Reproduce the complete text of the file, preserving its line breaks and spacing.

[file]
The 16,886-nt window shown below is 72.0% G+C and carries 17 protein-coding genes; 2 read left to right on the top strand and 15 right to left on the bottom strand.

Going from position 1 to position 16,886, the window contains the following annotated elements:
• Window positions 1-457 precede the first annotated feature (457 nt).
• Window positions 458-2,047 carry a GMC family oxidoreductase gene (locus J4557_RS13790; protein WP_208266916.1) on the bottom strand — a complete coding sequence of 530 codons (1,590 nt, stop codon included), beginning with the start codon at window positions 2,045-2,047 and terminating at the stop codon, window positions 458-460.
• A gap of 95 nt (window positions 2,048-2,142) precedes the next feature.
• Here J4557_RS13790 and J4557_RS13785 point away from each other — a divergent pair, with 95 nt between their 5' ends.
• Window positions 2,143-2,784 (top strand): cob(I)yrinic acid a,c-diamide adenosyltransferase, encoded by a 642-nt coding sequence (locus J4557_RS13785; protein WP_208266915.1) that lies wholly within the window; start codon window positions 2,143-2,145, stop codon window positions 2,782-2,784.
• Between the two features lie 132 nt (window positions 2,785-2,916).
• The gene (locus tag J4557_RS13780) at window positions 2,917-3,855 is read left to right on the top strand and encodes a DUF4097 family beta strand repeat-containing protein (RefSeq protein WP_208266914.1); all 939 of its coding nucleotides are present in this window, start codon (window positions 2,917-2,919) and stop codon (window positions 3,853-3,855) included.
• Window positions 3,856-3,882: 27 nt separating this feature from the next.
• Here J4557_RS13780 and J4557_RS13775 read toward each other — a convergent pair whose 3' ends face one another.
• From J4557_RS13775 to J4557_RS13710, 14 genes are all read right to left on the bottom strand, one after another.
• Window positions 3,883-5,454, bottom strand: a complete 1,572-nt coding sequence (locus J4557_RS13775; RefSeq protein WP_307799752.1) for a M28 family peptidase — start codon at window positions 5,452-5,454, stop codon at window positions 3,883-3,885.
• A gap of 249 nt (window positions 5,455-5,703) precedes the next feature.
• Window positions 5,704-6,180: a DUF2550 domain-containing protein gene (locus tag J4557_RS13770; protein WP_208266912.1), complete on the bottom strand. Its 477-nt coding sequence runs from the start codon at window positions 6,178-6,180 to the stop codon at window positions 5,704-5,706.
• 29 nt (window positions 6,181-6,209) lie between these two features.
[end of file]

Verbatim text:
The 16,886-nt window shown below is 72.0% G+C and carries 17 protein-coding genes; 2 read left to right on the top strand and 15 right to left on the bottom strand.

Going from position 1 to position 16,886, the window contains the following annotated elements:
• Window positions 1-457 precede the first annotated feature (457 nt).
• Window positions 458-2,047 carry a GMC family oxidoreductase gene (locus J4557_RS13790; protein WP_208266916.1) on the bottom strand — a complete coding sequence of 530 codons (1,590 nt, stop codon included), beginning with the start codon at window positions 2,045-2,047 and terminating at the stop codon, window positions 458-460.
• A gap of 95 nt (window positions 2,048-2,142) precedes the next feature.
• Here J4557_RS13790 and J4557_RS13785 point away from each other — a divergent pair, with 95 nt between their 5' ends.
• Window positions 2,143-2,784 (top strand): cob(I)yrinic acid a,c-diamide adenosyltransferase, encoded by a 642-nt coding sequence (locus J4557_RS13785; protein WP_208266915.1) that lies wholly within the window; start codon window positions 2,143-2,145, stop codon window positions 2,782-2,784.
• Between the two features lie 132 nt (window positions 2,785-2,916).
• The gene (locus tag J4557_RS13780) at window positions 2,917-3,855 is read left to right on the top strand and encodes a DUF4097 family beta strand repeat-containing protein (RefSeq protein WP_208266914.1); all 939 of its coding nucleotides are present in this window, start codon (window positions 2,917-2,919) and stop codon (window positions 3,853-3,855) included.
• Window positions 3,856-3,882: 27 nt separating this feature from the next.
• Here J4557_RS13780 and J4557_RS13775 read toward each other — a convergent pair whose 3' ends face one another.
• From J4557_RS13775 to J4557_RS13710, 14 genes are all read right to left on the bottom strand, one after another.
• Window positions 3,883-5,454, bottom strand: a complete 1,572-nt coding sequence (locus J4557_RS13775; RefSeq protein WP_307799752.1) for a M28 family peptidase — start codon at window positions 5,452-5,454, stop codon at window positions 3,883-3,885.
• A gap of 249 nt (window positions 5,455-5,703) precedes the next feature.
• Window positions 5,704-6,180: a DUF2550 domain-containing protein gene (locus tag J4557_RS13770; protein WP_208266912.1), complete on the bottom strand. Its 477-nt coding sequence runs from the start codon at window positions 6,178-6,180 to the stop codon at window positions 5,704-5,706.
• 29 nt (window positions 6,181-6,209) lie between these two features.